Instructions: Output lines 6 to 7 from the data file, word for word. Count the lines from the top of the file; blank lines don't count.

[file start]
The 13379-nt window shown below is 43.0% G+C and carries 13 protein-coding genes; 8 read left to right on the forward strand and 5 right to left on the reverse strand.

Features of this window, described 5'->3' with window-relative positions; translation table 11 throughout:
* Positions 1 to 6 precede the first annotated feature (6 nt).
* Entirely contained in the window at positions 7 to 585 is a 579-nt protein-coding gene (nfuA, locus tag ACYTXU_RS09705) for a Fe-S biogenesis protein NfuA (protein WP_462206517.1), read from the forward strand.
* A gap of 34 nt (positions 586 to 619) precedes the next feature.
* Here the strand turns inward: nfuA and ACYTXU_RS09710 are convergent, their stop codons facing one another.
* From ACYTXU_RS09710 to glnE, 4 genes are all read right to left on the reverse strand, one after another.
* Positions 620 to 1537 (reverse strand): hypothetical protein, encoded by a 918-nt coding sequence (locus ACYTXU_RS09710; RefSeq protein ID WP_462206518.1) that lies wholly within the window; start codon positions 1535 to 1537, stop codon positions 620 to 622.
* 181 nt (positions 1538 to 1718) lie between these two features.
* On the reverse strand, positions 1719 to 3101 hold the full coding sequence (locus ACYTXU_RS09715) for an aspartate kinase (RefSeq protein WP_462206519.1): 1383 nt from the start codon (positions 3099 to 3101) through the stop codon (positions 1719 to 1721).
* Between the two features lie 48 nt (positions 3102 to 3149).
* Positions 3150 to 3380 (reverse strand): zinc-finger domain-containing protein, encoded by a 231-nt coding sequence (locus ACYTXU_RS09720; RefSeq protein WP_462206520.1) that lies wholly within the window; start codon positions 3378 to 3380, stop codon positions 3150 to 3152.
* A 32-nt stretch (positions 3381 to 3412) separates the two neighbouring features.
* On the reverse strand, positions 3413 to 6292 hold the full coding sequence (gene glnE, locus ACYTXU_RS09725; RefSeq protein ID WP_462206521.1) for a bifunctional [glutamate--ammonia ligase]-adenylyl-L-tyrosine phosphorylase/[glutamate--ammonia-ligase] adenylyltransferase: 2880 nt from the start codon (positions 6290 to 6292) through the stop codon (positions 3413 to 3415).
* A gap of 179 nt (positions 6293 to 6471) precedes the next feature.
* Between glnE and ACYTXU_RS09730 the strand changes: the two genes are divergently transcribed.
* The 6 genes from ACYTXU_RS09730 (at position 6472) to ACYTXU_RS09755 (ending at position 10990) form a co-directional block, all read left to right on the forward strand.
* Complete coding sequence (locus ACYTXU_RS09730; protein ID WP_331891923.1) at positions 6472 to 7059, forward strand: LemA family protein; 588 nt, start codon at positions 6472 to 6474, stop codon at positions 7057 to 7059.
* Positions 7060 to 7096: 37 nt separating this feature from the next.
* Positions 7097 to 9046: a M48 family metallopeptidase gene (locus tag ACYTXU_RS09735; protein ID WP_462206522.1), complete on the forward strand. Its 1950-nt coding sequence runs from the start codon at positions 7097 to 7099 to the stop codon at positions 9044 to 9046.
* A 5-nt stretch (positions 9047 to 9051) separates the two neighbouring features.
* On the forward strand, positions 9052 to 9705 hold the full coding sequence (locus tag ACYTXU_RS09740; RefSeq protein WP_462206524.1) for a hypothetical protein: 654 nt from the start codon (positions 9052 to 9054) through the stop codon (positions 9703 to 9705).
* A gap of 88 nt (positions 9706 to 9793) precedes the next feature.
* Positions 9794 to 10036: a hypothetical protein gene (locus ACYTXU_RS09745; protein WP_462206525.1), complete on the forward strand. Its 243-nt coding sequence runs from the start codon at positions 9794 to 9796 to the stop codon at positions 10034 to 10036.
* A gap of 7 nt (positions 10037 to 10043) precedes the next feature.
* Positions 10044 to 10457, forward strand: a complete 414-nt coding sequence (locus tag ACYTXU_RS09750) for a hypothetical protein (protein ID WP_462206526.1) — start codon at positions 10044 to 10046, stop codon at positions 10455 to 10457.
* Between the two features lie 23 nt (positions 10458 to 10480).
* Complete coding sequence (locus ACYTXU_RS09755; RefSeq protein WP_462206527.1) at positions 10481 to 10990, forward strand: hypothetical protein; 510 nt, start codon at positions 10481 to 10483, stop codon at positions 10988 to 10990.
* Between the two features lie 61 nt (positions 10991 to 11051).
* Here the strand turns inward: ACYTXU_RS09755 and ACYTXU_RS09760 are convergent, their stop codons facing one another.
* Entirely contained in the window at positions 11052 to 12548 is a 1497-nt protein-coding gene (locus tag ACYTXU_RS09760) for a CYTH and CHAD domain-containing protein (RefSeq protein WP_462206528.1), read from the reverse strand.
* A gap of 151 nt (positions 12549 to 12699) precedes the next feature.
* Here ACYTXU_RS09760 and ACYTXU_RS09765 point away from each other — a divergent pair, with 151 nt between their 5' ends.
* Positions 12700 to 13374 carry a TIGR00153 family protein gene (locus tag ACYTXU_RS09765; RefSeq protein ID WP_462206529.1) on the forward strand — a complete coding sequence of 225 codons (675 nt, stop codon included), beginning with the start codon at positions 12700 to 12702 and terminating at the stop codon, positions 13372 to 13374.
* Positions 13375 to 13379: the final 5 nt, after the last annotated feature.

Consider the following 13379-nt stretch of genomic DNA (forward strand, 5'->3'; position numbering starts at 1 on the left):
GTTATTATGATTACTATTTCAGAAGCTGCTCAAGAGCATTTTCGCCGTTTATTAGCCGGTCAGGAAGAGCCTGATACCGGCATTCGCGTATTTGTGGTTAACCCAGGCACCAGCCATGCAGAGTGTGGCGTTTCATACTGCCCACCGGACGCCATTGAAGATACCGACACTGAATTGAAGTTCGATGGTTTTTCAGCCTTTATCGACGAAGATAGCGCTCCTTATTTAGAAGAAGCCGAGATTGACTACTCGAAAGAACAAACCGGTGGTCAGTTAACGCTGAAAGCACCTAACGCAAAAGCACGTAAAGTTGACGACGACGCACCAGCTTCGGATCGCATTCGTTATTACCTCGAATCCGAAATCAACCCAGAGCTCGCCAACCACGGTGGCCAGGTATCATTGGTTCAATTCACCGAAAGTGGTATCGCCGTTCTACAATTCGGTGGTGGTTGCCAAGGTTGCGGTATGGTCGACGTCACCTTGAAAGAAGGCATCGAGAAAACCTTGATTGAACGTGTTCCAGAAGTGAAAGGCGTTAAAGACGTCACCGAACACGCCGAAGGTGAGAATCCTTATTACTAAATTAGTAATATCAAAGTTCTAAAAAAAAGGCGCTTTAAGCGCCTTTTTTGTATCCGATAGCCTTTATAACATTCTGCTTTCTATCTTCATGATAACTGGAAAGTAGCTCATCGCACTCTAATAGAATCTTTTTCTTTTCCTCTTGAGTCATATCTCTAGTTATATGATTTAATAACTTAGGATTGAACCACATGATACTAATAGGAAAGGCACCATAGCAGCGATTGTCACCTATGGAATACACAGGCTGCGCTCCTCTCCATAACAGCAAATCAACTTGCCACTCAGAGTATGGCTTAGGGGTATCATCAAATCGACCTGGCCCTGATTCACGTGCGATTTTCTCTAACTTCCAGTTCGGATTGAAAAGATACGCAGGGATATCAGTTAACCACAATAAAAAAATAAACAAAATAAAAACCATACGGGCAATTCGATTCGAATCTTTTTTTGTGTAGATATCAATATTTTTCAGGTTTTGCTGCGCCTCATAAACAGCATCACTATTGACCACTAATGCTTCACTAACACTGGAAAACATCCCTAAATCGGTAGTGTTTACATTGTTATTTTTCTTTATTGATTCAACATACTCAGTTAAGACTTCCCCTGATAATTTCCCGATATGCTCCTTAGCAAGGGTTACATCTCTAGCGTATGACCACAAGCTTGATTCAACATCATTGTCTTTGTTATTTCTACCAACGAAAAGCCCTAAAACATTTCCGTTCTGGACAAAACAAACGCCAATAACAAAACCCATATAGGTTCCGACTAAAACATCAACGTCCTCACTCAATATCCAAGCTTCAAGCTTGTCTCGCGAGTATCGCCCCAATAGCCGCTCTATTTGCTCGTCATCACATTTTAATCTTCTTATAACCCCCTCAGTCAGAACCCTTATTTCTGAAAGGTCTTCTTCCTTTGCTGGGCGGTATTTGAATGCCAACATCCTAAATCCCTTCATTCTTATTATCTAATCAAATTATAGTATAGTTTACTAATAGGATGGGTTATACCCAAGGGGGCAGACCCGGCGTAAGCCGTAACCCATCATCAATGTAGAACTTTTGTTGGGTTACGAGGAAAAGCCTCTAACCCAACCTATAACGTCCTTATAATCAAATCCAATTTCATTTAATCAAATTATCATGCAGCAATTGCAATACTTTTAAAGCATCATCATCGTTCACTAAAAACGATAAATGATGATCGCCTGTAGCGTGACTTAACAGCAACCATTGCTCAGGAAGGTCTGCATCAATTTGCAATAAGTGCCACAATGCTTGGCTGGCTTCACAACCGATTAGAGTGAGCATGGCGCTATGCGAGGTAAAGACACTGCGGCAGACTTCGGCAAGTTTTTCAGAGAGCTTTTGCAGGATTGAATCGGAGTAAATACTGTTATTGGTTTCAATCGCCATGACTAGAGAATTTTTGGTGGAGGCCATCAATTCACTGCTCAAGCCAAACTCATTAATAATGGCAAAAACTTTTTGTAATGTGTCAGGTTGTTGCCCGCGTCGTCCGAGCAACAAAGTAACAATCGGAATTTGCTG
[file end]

* Here the strand turns inward: nfuA and ACYTXU_RS09710 are convergent, their stop codons facing one another.
* From ACYTXU_RS09710 to glnE, 4 genes are all read right to left on the reverse strand, one after another.